For its part, the Pentagon has chosen to keep whatever contingency planning it has out of public or congressional view, playing a bluffing game with Congress rather than exposing to lawmakers its less-prized programs that would end up becoming the targets of cuts in any future negotiations.
The effects of these cuts on the top five American defense contractors will vary. Boeing will see the least harm, since it’s heavily invested in commercial aviation and civilian aircraft, while Northrop Grumman and Lockheed Martin while be hurt harder since so many of their eggs are in the Defense Department’s basket. The companies with more of a hand in the crown jewels of modern U.S. defense – special operations forces, manned and unmanned undersea warfare systems, long-range manned and unmanned surveillance, and offensive/defense cyberspace capabilities – will be able to hedge those specializations against losses in other areas, especially procurements related to overseas operations.
Here’s how these top five contractors are positioned as the world’s largest military customer – the United States – enters a new era of defense austerity:
The Chicago-based daddy of the Big Five defense contractors is also the one with the best buffer against cuts to defense spending: commercial aviation. With a quickly rising integrated Asian economy, demand for the latest in commercial planes, especially fuel-efficient short haul jets, should ameliorate the blow to the company’s defense, space and security operations, which is more than 75 percent dependent on Department of Defense procurements.
Boeing makes the CH-47 Chinook helicopter; the V-22 Osprey tiltrotar aircraft and the F-15 Eagle fighter jet, last used in combat during Operation Odyssey Dawn that helped oust Libya’s late dictator Moammar Gadhafi.
The world’s largest aerospace company has seen booming sales in commercial airplanes, and the company’s revenue will rise next year on increased production of 737, 777 and 787 jets. Potentially flat revenue in defense and space will be offset by growth in orders from the civilian side.
General Dynamics has a tiny cushion against cuts, provided there's no downturn in corporate demand for its Gulfstream jets that shuttle executives to and fro. But 71 percent of the Falls Church, Va.-based company’s revenue comes from the taxpayers while the rest is made up by global defense and commercial customers. Its business is heavily involved in electronics for weapons systems, including those tiny audio and visual devices used by soldiers (or their robots) in the field. Its combat division is involved in upgrading the Abrams, America’s main battle tank, and making heavy machine guns, grenade launchers and high speed Gatling guns. General Dynamics' marine systems division, which makes the Virginia-class nuclear submarine (one of the Pentagon’s “crown jewels” is underwater), is the one shining light in an otherwise rather grim future in defense projects with or without sequestration.
Heavily involved in government IT work, the company’s electronics division is going to experience a downturn in sales with sequestrations cuts, and even without the additional cuts flat sales on the back of defense budget cuts announced late last year. The company, based in Bethesda, Md., produces electronics products for the AEGIS combat system, the floating missile defense that helps protects naval fleets, the firing system for Boeing’s Apache helicopter and the Trident missile, the only rocket that can be launched from a submarine.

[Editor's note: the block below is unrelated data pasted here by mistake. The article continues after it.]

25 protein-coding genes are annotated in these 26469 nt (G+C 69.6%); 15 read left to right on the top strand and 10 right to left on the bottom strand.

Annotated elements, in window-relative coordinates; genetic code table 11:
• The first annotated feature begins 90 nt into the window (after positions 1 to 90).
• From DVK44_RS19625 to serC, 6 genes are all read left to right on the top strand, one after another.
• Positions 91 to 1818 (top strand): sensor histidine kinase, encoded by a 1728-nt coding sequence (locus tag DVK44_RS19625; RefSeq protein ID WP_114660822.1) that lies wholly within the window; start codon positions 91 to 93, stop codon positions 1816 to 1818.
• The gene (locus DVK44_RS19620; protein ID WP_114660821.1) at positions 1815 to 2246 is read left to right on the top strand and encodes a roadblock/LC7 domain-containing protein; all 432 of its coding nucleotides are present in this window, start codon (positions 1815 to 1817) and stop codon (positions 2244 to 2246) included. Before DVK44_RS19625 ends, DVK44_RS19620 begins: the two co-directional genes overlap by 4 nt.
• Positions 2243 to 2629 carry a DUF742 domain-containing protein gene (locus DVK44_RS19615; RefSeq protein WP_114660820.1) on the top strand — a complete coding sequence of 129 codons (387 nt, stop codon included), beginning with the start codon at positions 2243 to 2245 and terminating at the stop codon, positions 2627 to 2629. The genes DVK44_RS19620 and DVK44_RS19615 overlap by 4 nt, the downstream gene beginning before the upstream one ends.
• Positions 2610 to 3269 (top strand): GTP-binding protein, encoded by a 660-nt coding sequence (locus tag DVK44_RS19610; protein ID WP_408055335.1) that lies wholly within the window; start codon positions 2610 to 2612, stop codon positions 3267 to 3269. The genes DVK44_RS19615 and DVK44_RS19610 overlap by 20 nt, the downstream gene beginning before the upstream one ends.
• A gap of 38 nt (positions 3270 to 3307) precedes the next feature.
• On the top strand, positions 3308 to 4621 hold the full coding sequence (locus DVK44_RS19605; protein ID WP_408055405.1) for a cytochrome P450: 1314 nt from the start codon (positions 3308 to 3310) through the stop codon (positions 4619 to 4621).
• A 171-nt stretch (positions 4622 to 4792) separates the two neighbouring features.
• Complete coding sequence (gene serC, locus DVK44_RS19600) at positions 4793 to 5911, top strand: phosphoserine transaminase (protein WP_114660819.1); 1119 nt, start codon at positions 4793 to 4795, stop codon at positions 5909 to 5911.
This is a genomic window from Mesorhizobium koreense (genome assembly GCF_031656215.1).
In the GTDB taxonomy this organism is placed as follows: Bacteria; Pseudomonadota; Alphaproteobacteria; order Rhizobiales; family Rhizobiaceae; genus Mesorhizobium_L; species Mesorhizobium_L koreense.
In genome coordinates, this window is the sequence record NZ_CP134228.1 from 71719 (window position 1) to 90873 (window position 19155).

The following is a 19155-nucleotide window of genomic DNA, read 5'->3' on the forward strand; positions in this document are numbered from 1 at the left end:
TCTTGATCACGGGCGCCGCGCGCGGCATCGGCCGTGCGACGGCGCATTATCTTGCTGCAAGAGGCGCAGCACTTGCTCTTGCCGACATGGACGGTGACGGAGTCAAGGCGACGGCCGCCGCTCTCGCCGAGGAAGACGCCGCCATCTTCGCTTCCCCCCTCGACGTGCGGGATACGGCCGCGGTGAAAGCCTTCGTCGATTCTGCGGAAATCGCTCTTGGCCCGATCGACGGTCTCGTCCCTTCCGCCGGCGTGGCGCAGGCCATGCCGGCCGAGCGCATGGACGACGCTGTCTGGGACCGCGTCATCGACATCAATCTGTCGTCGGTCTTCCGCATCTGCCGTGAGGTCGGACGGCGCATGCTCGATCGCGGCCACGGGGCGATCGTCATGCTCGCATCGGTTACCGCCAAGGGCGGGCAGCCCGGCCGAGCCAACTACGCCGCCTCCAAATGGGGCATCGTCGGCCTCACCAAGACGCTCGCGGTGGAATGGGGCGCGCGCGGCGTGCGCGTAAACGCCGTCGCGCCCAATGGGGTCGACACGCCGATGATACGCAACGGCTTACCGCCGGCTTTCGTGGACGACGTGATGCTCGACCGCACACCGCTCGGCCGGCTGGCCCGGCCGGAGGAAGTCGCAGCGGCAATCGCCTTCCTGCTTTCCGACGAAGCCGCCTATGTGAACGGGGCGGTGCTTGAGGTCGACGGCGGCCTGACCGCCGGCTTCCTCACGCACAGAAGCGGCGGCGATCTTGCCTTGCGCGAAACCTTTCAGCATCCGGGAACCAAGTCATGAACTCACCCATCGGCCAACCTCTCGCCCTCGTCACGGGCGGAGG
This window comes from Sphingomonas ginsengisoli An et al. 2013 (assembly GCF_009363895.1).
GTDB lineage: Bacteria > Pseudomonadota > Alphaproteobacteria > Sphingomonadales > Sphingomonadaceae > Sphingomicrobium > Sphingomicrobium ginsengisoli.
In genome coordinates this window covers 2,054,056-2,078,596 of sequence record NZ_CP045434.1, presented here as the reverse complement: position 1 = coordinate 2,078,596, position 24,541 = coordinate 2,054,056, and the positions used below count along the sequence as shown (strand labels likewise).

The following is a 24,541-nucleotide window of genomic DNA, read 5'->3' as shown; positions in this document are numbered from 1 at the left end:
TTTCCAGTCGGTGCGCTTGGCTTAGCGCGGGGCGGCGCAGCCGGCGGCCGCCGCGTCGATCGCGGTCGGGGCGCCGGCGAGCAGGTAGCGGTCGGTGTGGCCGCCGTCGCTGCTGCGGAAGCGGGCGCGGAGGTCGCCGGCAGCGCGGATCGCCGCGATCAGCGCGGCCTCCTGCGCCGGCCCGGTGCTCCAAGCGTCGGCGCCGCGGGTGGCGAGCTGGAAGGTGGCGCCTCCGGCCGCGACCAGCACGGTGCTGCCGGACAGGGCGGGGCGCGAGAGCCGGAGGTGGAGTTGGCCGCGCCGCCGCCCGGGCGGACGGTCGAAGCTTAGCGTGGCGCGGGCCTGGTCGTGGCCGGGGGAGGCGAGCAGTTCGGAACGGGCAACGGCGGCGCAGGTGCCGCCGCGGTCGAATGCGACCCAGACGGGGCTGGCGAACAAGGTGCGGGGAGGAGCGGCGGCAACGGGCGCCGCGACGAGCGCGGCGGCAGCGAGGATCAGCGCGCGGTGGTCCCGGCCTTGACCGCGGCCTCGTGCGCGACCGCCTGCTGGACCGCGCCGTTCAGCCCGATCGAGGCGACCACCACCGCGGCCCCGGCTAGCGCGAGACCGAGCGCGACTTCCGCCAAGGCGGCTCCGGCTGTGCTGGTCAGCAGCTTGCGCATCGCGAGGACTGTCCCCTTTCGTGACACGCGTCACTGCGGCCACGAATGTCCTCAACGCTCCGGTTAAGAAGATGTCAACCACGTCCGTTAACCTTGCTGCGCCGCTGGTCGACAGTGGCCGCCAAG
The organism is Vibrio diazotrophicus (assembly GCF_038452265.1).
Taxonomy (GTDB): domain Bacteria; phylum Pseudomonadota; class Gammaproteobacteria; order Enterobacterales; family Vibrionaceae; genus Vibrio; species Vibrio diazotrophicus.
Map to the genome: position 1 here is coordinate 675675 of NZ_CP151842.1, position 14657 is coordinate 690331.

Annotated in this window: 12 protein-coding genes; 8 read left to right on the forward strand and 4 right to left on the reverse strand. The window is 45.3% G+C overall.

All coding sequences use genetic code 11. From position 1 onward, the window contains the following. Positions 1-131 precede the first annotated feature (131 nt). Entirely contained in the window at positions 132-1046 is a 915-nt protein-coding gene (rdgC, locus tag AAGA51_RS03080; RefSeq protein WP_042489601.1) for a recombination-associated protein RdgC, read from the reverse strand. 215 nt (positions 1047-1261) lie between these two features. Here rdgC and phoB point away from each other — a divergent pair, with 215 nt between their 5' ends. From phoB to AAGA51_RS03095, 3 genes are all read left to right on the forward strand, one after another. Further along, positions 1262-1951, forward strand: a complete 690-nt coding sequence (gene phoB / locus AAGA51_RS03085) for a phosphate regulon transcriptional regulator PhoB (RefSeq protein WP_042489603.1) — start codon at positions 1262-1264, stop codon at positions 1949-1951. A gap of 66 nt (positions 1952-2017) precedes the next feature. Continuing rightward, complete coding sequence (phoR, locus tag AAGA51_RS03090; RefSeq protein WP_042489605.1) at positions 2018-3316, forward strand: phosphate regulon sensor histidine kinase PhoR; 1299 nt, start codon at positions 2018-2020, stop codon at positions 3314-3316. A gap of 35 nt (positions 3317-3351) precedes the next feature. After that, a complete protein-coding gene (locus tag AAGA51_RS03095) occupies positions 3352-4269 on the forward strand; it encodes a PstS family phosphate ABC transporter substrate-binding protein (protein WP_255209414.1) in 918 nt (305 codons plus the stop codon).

The start of production of Lockheed Martin’s F-35 Lightning II fighter, the next generation of America’s premier multirole fighter jet, will be a positive for company earnings. But the future of the F-35 program – specifically how many jets will be ordered by the U.S. – is a big uncertainty. This will be the first jet of its kind (stealthy) made with the intention of exporting to allied countries, including the UK, Turkey and Israel. The unit cost goes up when number of planes produced goes down. As it stands, the most expensive of the three models (one lands normally, one lands vertically, one catapults from aircraft carriers) is approaching $240 million per unit. The Pentagon has said it would spend $396 billion to buy 2,443 planes over the next 30 years and is expecting 700 more jets to go to allied states. Currently, Lockheed Martin has 93 of the fighter jets on order.
The defense electronics and aerospace company based in Falls Church, Va., is heavily reliant on business from the Department of Defense. Nearly 40 percent of the company’s revenue comes from information and technical systems used in air and missile defense, airborne reconnaissance, cyber security, simulation services and logistics. Its aerospace division makes up most of the rest of the company’s revenue. This includes developing reconnaissance aircraft like the RQ-4 Global Hawk unmanned drone and the B-2 Sprit stealth bomber. Northrop also owns a shipbuilding division which among other things makes the Virginia-class nuclear submarine by General Dynamics.
The company, along with Britain’s BAE Systems, is also a key player in Lockheed Martin’s F-35 Lightning II fighter program. It designed the high-tech fighter’s fuselage and builds various key systems in the jet.
Cuts to government IT and defense along with a draw down in Afghanistan will put pressure on Northrop’s revenue growth in the near future. On the upside is that unmanned surveillance is a Pentagon priority.
The Waltham, Mass.-based company is the most diverse of its peers. It’s the only defense company of the top five where no single segment comprises more than about 20 percent of sales. It will be hit by a reduction in business from the U.S. Army for communications systems, such as ground-based electronic sensing equipment for reconnaissance missions and next-generation imaging X-ray and infrared imaging technology used in night missions. Demand for similar products from the Federal Aviation Administration and the Department of Transportation could also be hit by non-military discretionary spending cuts.
Raytheon’s largest division makes missile defense systems, including the Tomahawk cruise missile and the Javelin anti-tank weapon. It sells weapons systems in 30 countries. Arms races in Asia and the Middle East are likely to support some missile defense and electronics sales, but not enough to offset expected slowdown in orders from the Pentagon.
The company’s second-largest division in terms of sales makes intelligence and surveillance equipment for the U.S. Navy, Air Force and Army, as well as for classified customers, presumably involving the CIA and allied governments. Products include systems that can be used in space for civilian and military communications and surveillance.